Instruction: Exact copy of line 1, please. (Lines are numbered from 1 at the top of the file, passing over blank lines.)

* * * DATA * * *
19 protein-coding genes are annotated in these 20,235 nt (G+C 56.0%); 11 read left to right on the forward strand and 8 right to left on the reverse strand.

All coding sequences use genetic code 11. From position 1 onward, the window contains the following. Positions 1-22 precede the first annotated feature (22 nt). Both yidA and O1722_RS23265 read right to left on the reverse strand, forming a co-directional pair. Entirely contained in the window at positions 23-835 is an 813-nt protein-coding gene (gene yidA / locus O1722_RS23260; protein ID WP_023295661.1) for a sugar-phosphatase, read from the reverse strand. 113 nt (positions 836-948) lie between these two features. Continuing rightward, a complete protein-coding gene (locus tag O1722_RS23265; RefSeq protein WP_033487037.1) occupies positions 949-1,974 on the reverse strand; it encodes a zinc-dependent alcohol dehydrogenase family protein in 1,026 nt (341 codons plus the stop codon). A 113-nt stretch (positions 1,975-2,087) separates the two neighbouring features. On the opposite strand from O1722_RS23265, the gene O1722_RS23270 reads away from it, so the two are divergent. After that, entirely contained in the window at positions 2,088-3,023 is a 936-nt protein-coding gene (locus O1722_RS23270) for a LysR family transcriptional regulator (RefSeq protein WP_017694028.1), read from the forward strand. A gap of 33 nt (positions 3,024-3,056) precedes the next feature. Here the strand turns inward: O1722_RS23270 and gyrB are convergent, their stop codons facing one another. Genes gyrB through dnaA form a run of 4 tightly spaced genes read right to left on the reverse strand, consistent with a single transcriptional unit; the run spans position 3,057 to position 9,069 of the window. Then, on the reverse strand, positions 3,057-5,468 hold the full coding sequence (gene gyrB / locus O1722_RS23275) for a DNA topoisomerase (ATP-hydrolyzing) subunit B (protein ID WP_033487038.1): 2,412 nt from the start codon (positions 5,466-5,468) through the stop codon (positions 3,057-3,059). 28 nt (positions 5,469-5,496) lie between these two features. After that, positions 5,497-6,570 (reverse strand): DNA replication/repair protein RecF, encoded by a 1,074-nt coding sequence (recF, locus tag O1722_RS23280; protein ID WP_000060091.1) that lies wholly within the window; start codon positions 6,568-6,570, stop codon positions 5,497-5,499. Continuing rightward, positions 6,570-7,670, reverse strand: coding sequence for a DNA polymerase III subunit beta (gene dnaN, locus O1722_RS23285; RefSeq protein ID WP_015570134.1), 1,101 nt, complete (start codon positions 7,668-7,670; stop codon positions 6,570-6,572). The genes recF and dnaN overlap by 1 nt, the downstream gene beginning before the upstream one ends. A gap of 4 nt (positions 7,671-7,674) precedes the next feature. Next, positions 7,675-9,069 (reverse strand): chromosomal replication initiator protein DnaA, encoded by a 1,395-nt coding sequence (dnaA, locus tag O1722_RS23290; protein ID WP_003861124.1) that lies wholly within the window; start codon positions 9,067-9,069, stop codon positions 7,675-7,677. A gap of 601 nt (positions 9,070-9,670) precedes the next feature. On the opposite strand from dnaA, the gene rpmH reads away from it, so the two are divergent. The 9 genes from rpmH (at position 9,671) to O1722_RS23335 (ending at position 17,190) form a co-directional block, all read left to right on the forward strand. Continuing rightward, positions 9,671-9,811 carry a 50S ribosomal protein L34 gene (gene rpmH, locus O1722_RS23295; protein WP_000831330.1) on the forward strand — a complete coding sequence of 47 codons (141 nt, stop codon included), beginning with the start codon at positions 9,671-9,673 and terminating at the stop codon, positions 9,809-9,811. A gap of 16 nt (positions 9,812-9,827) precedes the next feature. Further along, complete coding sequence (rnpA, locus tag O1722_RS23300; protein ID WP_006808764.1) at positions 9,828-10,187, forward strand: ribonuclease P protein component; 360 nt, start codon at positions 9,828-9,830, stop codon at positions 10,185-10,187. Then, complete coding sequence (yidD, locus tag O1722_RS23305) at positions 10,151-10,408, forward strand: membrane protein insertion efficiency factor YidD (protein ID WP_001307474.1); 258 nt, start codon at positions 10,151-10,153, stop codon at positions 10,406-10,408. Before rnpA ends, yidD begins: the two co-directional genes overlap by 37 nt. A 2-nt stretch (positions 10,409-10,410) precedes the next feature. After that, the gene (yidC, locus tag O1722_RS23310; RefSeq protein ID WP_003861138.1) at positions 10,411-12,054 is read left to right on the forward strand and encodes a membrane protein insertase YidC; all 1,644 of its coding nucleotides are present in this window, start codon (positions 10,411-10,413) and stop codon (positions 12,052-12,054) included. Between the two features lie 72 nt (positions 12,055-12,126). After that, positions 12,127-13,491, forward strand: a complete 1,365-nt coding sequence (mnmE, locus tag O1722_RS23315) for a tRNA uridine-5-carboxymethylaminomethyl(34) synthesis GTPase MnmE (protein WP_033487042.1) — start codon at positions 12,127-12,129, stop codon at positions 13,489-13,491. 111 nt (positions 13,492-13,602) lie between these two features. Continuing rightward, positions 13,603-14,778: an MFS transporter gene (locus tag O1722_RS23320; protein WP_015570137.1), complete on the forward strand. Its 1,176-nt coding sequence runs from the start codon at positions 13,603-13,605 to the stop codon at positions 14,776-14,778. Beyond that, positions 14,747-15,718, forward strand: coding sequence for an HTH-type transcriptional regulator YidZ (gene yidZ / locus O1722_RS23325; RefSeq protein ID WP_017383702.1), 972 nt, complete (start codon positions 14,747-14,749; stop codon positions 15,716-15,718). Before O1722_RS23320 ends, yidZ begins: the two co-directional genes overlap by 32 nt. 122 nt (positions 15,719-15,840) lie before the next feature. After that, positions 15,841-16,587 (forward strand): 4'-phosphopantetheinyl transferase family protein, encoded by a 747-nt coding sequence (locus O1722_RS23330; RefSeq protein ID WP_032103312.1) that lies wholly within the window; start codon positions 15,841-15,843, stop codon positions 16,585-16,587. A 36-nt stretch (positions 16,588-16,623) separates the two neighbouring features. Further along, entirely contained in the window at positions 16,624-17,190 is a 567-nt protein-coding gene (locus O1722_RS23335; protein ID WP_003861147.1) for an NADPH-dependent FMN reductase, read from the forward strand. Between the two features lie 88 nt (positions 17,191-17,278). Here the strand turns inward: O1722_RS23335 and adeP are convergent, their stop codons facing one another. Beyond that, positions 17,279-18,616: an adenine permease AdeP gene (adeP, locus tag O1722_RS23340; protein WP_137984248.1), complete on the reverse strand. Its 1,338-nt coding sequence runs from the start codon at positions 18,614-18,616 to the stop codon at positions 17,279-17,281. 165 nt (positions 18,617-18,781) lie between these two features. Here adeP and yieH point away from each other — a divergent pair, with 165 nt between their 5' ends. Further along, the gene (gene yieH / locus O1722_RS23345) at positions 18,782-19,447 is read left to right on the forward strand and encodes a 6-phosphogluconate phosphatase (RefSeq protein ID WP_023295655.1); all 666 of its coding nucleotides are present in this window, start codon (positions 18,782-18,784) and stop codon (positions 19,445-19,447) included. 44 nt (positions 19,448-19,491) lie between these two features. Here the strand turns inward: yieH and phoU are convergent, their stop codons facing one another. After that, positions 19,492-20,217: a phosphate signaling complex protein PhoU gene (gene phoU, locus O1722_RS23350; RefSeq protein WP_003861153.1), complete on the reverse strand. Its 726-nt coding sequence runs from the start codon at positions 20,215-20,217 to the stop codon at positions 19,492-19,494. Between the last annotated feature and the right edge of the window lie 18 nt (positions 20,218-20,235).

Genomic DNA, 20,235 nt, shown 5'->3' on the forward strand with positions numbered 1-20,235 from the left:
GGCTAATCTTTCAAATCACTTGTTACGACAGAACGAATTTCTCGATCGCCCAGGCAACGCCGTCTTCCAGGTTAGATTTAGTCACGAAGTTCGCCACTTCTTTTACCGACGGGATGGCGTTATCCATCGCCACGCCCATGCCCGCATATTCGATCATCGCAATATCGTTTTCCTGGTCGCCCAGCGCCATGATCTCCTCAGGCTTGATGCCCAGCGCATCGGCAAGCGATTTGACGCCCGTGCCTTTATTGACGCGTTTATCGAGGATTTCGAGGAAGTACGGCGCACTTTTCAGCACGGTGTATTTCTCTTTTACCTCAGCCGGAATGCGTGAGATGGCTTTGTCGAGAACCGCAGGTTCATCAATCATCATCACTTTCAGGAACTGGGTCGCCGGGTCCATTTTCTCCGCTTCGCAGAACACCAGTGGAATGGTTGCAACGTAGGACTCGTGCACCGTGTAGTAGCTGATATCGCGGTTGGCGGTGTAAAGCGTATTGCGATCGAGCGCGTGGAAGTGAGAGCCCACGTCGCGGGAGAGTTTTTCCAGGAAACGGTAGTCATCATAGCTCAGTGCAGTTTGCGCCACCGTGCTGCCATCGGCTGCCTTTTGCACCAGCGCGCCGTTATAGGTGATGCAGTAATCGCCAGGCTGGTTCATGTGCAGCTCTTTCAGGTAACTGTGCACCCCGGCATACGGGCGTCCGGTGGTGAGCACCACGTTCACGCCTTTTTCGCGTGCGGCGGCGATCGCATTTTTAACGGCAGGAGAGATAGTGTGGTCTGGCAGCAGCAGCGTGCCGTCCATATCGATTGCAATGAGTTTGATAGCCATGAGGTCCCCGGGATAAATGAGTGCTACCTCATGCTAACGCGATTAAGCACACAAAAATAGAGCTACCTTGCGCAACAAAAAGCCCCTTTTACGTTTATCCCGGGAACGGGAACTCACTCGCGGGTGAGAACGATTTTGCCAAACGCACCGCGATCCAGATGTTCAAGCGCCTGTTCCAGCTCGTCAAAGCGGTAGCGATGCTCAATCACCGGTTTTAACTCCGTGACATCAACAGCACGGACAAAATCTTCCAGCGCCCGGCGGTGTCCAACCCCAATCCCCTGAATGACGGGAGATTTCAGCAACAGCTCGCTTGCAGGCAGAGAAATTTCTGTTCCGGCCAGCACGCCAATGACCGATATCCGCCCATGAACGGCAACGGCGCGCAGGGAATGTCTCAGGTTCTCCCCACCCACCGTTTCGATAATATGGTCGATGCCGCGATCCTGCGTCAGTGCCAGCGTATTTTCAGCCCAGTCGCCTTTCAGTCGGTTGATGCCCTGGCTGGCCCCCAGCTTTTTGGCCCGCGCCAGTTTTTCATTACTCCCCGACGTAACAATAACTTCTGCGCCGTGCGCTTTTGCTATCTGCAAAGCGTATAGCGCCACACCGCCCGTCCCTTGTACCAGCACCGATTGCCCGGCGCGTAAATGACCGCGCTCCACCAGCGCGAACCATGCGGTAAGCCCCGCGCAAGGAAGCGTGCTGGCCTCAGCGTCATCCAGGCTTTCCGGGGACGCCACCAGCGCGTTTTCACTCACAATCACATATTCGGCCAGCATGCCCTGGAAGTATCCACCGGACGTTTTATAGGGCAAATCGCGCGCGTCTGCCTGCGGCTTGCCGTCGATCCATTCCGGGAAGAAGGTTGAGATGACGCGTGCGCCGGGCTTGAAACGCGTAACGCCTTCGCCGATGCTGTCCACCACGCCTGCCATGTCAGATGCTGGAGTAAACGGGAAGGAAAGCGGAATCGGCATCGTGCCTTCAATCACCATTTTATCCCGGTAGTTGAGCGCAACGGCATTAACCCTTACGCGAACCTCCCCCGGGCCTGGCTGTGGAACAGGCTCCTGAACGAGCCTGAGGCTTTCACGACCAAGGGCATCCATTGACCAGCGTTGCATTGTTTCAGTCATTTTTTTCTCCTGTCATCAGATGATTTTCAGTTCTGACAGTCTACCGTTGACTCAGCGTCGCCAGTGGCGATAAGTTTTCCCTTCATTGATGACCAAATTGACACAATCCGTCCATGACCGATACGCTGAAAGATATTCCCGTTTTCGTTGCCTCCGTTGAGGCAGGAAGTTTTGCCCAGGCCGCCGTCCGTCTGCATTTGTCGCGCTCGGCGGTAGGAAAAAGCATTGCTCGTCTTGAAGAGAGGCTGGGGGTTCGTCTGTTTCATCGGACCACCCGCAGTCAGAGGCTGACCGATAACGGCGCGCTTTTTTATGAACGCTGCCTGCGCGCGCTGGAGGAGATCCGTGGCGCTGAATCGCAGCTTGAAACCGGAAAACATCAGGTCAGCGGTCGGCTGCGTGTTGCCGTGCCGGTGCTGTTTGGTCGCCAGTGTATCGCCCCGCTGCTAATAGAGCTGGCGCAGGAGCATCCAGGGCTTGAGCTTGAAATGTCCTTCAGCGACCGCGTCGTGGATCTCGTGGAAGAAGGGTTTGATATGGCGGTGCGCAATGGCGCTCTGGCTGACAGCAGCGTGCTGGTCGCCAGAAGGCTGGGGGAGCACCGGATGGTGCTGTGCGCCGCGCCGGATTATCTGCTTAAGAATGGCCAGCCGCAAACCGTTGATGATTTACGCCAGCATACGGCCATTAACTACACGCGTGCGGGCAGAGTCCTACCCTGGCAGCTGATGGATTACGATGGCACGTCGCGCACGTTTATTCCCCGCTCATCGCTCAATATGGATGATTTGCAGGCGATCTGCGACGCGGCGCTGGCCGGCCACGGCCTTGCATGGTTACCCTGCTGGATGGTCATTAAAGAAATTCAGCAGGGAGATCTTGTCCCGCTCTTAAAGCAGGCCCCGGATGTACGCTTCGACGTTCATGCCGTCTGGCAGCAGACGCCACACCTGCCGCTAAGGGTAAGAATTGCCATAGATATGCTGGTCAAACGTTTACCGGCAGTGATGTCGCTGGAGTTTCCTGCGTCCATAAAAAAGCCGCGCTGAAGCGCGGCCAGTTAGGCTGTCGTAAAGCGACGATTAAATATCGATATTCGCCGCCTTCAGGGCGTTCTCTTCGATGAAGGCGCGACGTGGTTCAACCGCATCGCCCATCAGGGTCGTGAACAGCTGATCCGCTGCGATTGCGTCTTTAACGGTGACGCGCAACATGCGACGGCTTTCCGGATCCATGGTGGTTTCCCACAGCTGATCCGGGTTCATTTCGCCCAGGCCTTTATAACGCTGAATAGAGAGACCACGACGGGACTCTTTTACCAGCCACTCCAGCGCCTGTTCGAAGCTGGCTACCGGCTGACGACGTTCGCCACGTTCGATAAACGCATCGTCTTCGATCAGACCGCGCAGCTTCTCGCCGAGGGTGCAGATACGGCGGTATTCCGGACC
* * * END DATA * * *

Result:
19 protein-coding genes are annotated in these 20,235 nt (G+C 56.0%); 11 read left to right on the forward strand and 8 right to left on the reverse strand.